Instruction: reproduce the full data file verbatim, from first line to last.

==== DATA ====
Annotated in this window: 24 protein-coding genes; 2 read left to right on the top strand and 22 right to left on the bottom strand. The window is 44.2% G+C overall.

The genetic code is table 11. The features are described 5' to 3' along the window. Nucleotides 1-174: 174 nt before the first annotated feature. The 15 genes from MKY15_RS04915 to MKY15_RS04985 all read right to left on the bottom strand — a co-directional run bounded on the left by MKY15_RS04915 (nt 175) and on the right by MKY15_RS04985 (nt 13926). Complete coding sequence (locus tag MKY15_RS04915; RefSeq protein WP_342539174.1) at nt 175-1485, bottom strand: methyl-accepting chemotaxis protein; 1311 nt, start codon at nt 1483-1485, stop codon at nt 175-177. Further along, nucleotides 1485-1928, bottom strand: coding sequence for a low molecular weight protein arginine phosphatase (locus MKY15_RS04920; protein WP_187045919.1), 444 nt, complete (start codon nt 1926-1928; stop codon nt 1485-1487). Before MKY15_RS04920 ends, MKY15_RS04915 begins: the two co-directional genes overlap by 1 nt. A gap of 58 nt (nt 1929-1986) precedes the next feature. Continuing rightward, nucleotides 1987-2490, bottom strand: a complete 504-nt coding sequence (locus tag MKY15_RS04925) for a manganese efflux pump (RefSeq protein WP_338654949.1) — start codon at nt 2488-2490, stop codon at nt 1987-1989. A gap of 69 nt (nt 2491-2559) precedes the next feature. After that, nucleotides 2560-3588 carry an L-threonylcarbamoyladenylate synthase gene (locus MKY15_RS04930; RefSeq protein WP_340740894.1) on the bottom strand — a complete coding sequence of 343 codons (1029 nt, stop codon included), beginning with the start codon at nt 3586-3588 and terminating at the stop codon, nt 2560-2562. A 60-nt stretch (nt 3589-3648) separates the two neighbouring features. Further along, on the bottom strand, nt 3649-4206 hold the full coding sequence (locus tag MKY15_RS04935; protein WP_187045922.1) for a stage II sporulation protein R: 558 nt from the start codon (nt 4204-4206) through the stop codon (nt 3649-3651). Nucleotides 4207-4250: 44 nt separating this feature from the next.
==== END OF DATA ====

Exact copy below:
Annotated in this window: 24 protein-coding genes; 2 read left to right on the top strand and 22 right to left on the bottom strand. The window is 44.2% G+C overall.

The genetic code is table 11. The features are described 5' to 3' along the window. Nucleotides 1-174: 174 nt before the first annotated feature. The 15 genes from MKY15_RS04915 to MKY15_RS04985 all read right to left on the bottom strand — a co-directional run bounded on the left by MKY15_RS04915 (nt 175) and on the right by MKY15_RS04985 (nt 13926). Complete coding sequence (locus tag MKY15_RS04915; RefSeq protein WP_342539174.1) at nt 175-1485, bottom strand: methyl-accepting chemotaxis protein; 1311 nt, start codon at nt 1483-1485, stop codon at nt 175-177. Further along, nucleotides 1485-1928, bottom strand: coding sequence for a low molecular weight protein arginine phosphatase (locus MKY15_RS04920; protein WP_187045919.1), 444 nt, complete (start codon nt 1926-1928; stop codon nt 1485-1487). Before MKY15_RS04920 ends, MKY15_RS04915 begins: the two co-directional genes overlap by 1 nt. A gap of 58 nt (nt 1929-1986) precedes the next feature. Continuing rightward, nucleotides 1987-2490, bottom strand: a complete 504-nt coding sequence (locus tag MKY15_RS04925) for a manganese efflux pump (RefSeq protein WP_338654949.1) — start codon at nt 2488-2490, stop codon at nt 1987-1989. A gap of 69 nt (nt 2491-2559) precedes the next feature. After that, nucleotides 2560-3588 carry an L-threonylcarbamoyladenylate synthase gene (locus MKY15_RS04930; RefSeq protein WP_340740894.1) on the bottom strand — a complete coding sequence of 343 codons (1029 nt, stop codon included), beginning with the start codon at nt 3586-3588 and terminating at the stop codon, nt 2560-2562. A 60-nt stretch (nt 3589-3648) separates the two neighbouring features. Further along, on the bottom strand, nt 3649-4206 hold the full coding sequence (locus tag MKY15_RS04935; protein WP_187045922.1) for a stage II sporulation protein R: 558 nt from the start codon (nt 4204-4206) through the stop codon (nt 3649-3651). Nucleotides 4207-4250: 44 nt separating this feature from the next.